A woman picks tea leaves at a plantation in Nandi Hills, in Kenya’s highlands region west of capital Nairobi, November 5, 2014. PHOTO: REUTERS

Tourism companies of Pakistan invited to start operations in Tanzania

As one of the biggest tea importers around the world, Pakistan can save millions of dollars if it starts importing the commodity from Tanzania, instead of routing it through Kenya, remarked Tanzanian Chamber of Commerce President Paul Koyi.

During meetings with businessmen associated with the Korangi Association of Trade and Industry (KATI) and Federation of Pakistan Chambers of Commerce and Industry (FPCCI) on Thursday, Koyi pointed out that in volumetric terms, tea was one of the main import goods of Pakistan.

“Though there is a general belief that tea comes mainly from Kenya, one-third of tea is produced in Tanzania,” he said. “There are massive opportunities for investment in Tanzania, especially in agro-production and processing, pharmaceuticals, industrial production and manufacturing.”

He announced that Pakistani investors would be more than welcome in Tanzania as the African nation needed investment in the industrial sector. According to him, Pakistani people have huge talent in this area.

Koyi underlined that Tanzania was a peaceful country and its economy depended on agriculture, mining and tourism. Mining contributes around 70% to Tanzania’s gross domestic product (GDP). Giving more details, he said Tanzania was a large producer of agricultural products such as avocado and dry fruits.

He highlighted that the country lacked processing units for agricultural produce, which was why Kenya was able to export tea and other products to countries around the world. “If we attract investment to the agro-processing industry, we will be able to export these products directly,” he remarked.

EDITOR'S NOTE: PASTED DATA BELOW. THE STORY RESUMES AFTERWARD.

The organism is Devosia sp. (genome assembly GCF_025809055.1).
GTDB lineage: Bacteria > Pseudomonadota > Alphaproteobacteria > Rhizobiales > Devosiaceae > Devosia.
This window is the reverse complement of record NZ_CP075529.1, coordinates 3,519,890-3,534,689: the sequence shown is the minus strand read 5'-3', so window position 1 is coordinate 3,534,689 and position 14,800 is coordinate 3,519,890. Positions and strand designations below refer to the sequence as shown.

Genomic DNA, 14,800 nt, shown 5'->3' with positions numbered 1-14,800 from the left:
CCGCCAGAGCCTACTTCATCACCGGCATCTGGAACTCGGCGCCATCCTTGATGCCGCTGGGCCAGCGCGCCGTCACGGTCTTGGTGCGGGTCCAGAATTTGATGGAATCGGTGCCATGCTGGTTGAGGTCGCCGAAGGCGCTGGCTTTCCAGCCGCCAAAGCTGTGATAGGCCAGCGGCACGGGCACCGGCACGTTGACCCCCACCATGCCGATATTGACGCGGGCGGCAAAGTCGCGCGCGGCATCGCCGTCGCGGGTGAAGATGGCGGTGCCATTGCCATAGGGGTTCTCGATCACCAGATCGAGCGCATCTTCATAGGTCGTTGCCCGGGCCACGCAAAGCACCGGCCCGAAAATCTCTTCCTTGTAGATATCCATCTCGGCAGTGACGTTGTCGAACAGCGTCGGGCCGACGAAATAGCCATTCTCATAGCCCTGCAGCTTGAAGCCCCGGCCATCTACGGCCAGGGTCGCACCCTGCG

Talking about Tanzania’s mountains, beaches and national parks, Koyi invited tourism companies of Pakistan to start operations in Tanzania.

KATI President Saleemuz Zaman said though both countries enjoyed historic relations and had cultural similarities, they failed to reflect in economic indicators. “Both countries have huge potential to enhance the bilateral trade volume as well as economic relations,” he said.

Speaking to the envoy, FPCCI Vice President Sheikh Sultan Rehman cherished that the volume of trade in goods and services between Pakistan and Tanzania rose from $107.4 million in fiscal year 2018-19 to $154.8 million in 2019-20. Of the total, Pakistan’s exports of goods and services in FY20 amounted to $69.8 million while imports from Tanzania came in at $85 million.

He added that Pakistani companies could invest in the agriculture sector in Tanzania for skills development, job creation, technology upgrade, supply of quality inputs, biotechnology and improvement of supply chain management. “Since the development of manufacturing sector is important for growth of Tanzania, Pakistan should support creative productive capacity, training programmes and technical cooperation,” he said.

Keeping in view the transformation of Tanzania as a marvelous tourism destination, Pakistani companies could focus on various types of tourism such as adventure tourism, coastal and safari tourism, medical tourism, wildlife tourism and cultural tourism, he stressed. Rehman recommended that both countries should focus on establishing a joint business council, which would lead to the formation of a joint chamber of commerce for promoting trade fairs and exhibitions, business-to-business meetings and exchange of trade delegations.

“Trade sections of embassies of both countries should pay more attention to bilateral business development,” he said. On the occasion, a memorandum of understanding was signed between the FPCCI and the Tanzanian Chamber of Commerce, Industry and Agriculture for collaboration in order to expand trade between the two countries.

Published in The Express Tribune, November 27th, 2020.

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